In defeat for Trump, Supreme Court declines to intervene in special master dispute

The Supreme Court will not intervene in a fight between the Justice Department and former President Trump.

The court announced its decision in a one-sentence order released Thursday. No dissents were made public.

Last week, Trump asked the Supreme Court to intervene and allow a special master to examine roughly 100 classified records found during the court-approved search of his Florida home in early August. The Justice Department is investigating alleged retention of classified information, theft of government documents and obstruction of justice.

The U.S. 11th Circuit Court of Appeals had granted an expedited appeal of a federal district judge’s decision to appoint a special master. The Justice Department has argued that its internal review of documents potentially subject to attorney-client privilege was sufficient and that a special master should not be deciding questions of executive privilege. Trump’s legal team has argued that the FBI review cannot be trusted and that the probe should be as transparent as possible given the unprecedented search of a former president’s home.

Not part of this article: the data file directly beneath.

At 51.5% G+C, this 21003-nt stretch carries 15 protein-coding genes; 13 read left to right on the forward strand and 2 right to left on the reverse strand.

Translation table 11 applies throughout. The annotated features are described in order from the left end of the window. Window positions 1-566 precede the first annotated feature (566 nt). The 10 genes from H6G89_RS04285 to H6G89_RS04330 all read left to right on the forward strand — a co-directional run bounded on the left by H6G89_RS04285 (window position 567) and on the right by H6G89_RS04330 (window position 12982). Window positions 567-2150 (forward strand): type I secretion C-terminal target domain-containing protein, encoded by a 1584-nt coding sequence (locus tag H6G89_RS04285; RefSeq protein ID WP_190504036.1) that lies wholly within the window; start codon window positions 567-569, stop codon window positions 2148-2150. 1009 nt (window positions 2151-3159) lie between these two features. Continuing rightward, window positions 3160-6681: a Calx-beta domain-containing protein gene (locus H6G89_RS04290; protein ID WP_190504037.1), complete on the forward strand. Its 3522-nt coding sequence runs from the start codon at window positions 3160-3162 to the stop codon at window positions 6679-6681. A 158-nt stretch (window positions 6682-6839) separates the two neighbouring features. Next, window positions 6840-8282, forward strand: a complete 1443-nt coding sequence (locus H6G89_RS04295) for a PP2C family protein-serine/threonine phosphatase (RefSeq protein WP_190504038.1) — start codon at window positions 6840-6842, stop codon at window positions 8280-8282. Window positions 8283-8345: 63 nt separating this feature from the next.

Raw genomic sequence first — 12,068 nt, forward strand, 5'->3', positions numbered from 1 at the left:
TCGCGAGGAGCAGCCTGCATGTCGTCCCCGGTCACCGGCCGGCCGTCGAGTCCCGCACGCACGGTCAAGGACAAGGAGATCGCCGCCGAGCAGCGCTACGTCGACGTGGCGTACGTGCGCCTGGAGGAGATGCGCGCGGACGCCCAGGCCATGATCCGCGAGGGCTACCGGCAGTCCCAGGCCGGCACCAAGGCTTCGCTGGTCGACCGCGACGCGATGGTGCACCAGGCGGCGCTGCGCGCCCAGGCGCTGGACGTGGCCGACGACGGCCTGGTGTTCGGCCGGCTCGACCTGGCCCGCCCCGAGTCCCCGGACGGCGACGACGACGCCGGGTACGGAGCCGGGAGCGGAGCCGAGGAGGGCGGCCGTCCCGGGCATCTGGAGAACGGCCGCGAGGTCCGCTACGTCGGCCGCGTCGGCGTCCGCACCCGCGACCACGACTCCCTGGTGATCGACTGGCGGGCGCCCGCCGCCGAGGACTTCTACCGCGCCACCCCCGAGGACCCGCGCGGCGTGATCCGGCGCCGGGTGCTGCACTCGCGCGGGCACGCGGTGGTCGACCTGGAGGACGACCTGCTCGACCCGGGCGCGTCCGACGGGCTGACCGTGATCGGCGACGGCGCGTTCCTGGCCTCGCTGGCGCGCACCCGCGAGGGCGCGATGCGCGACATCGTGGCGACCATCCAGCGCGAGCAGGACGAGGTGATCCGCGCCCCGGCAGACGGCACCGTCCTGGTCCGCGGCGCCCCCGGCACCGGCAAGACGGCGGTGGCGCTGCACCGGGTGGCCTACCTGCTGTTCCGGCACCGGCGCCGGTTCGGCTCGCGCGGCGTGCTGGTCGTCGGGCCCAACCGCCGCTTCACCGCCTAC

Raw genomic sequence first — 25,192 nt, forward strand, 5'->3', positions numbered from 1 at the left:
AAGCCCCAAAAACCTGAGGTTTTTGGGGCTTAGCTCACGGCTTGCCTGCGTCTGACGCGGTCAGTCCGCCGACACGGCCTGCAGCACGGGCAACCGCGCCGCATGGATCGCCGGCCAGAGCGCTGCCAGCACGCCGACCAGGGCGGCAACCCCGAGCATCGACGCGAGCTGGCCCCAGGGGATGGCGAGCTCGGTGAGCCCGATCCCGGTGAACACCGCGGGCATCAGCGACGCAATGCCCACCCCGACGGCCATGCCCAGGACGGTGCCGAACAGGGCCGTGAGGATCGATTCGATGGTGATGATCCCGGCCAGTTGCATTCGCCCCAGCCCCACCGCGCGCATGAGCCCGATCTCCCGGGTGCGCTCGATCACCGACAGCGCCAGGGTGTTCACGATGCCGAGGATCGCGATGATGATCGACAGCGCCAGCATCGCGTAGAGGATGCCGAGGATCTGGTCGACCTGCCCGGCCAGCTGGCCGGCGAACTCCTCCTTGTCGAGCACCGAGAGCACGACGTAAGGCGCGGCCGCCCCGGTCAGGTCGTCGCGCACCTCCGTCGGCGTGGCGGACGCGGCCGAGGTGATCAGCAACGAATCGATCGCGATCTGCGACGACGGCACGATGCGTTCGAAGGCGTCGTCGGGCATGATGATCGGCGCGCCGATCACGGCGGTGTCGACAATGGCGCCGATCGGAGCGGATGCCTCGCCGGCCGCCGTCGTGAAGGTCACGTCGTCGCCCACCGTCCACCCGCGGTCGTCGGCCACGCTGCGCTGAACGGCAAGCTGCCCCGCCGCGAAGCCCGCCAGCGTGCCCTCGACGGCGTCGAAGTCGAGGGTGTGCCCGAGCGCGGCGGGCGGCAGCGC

The Aug. 8 court-approved search of Trump’s Mar-A-Lago estate was prompted by evidence that Trump hadn’t fully complied with a May subpoena ordering him to turn over any classified documents in his possession. Agents recovered more than two dozen boxes in the search containing over 200,000 pages. The classified materials include some of the most closely guarded secrets held by the U.S. government. The Justice Department has said in previous court filings that special investigators with high security clearance had to be brought in to process the evidence.

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